By Molly Dunn
By Catherine Gillespie
By Brooke Viggiano
By Kaitlin Steinberg
By Mai Pham
By Kaitlin Steinberg
By Kaitlin Steinberg
By Minh T Truong
Houstonians love food. Dining out is one of our favorite pastimes, and we embrace it like it's the official sport of Houston. We are a city of "foodies," and thanks to us, the restaurant industry is thriving.
Unfortunately, this insane love of food has spawned a culture of restaurant monsters — people who make dining out less of an enjoyable diversion and more of a nightmare. If you've eaten out at a restaurant recently, you've probably met all of them, and we're sorry you had to go through that. We're here to commiserate.
The Slave to Technology
She goes out to a nice meal with friends, and as soon as she sits down, her cell phone appears on the table, screen up, as if by magic. Is she a national politician expecting an important call from the president about the state of world affairs? Is she a world-renowned surgeon waiting for a transplantable organ? Is she a journalist anticipating a call about the scoop of a lifetime? It turns out she's not. She's just eager for a distraction. And she must know the precise moment that the hot guy from the bar texts her back. And then, as if to further emphasize how boring a lunch date you are, she'll answer the phone when it rings and talk loudly, oblivious to the fact that you're sitting there silently waiting for her to finish. But she can't be bothered with that. She needs the whole restaurant to know how important and popular she is. "What am I doing now? Oh, nothing; just out with some people. It's not important." And then you start plotting how to "accidentally" spill your iced tea on the table, which may or may not ruin any electronics in its wake. KAITLIN STEINBERG
The Single-Category Expert
He suggested the steakhouse because it's his favorite restaurant. He doesn't need to look at the wine list. He already knows his three favorite Cabernet Sauvignons without looking at the menu, and even knows where the vineyards are located. (Napa, of course.) He can tell you what part of the cow the steak comes from and why beef from some breeds is more desirable than others. It's a luxurious meal, and you want to return the favor. Would he like to come to your favorite restaurant, a nice mom-and-pop Indian restaurant just around the corner from your place?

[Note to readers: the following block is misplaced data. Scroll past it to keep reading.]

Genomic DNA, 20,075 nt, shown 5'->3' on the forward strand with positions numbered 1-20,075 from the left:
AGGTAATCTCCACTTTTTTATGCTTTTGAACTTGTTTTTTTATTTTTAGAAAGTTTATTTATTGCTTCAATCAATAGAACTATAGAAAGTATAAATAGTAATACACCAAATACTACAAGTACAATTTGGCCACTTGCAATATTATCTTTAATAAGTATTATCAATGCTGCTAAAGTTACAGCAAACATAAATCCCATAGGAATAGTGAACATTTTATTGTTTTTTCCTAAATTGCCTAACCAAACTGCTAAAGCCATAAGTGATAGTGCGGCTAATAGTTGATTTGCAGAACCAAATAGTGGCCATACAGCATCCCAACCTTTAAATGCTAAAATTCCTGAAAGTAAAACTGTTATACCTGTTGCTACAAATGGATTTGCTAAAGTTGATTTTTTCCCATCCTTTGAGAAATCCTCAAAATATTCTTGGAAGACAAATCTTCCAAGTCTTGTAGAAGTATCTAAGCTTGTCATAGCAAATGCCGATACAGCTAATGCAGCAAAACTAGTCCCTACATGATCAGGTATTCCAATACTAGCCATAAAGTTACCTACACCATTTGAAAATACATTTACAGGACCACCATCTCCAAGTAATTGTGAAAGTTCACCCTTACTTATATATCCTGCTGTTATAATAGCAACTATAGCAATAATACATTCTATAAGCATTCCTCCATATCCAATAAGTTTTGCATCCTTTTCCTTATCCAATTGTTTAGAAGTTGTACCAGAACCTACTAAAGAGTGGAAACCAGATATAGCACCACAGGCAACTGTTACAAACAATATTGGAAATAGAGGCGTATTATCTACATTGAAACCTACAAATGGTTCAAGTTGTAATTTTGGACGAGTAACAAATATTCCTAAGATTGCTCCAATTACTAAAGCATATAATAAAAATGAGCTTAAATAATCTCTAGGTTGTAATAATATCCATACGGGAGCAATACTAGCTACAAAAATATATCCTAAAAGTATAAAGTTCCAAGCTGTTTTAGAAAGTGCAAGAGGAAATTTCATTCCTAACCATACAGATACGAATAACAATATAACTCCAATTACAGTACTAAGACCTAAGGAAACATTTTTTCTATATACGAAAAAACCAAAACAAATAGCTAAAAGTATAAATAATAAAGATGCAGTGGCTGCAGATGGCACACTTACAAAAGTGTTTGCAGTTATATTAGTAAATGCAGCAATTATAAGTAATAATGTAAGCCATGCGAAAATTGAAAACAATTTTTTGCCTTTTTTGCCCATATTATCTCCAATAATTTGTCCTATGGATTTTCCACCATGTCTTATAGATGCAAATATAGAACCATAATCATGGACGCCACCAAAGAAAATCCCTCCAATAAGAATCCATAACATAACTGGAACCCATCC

"I'm not really into Indian," he says.
"Have you ever had it before?" you inquire.
"No," he replies curtly.
"No, I've heard that's really spicy. I don't like spicy."
"Okay, how about Vietnamese?"
"Listen, I'm just not into weird shit like you."
And that's when you realize that not only will you never dine with this person again, you aren't associating with him at all in the future. This isn't a food problem. It's a person problem. PHAEDRA COOK
The Food Name-Dropper
So you're out to dinner with a few friends and there's always that one "well-traveled" individual who seems to compare every single dish she orders or even you order to something she has had in Paris, Milan, Athens, Florence, Barcelona, etc. But it doesn't end at a simple "This tastes like the dish I had while studying abroad in Paris." No, the trip down memory lane continues as she babbles on about how the food in said country is a million times better than this food. "I will never forget the fresh, soft, homemade lasagna with a creamy béchamel sauce that we ate after we rode horses through the Tuscan countryside. If only this lasagna tasted as good as the one made by Andrea Accordi at his Michelin star restaurant, Villa La Vedetta, in Florence, Italy." Okay, it's great that you're a cultured individual and that you have a love for delicious food. I am sure that that dish was excellent, but seriously, don't make everyone else jealous of and annoyed at your culinary experiences by whining about the "lesser-quality" food in America. MOLLY DUNN
The Laissez-Faire Parent of the Hyperactive Roaming Toddler
I like little kids, especially chubby, bald toddlers who are just begging to be nicknamed "Porkchop" regardless of gender. You know what I don't like? Obtuse parents who let these otherwise adorable youngsters run amok and caterwaul to their hearts' content in upscale restaurants. What's that — you don't believe in "attachment parenting"? Well, Mommy, make a friggin' exception when you're dining in public and attach yourself to your errant offspring. Now, I understand children of a certain age can't be expected to sit still and shut up while the sommelier rattles off his pinot recommendations. If that's the case, leave them at home with a baby-sitter/trusted family member/neighbor. I want to relax and enjoy my duck confit in the absence of infantile shrieking, and the waitstaff wants to successfully transport plates of hot food without having to dodge roaming rugrats. And your kid? I'm willing to bet he wants to be home eating mac and cheese and building a couch fort. Leave him at home and everybody wins. Even you, I promise. JOANNA O'LEARY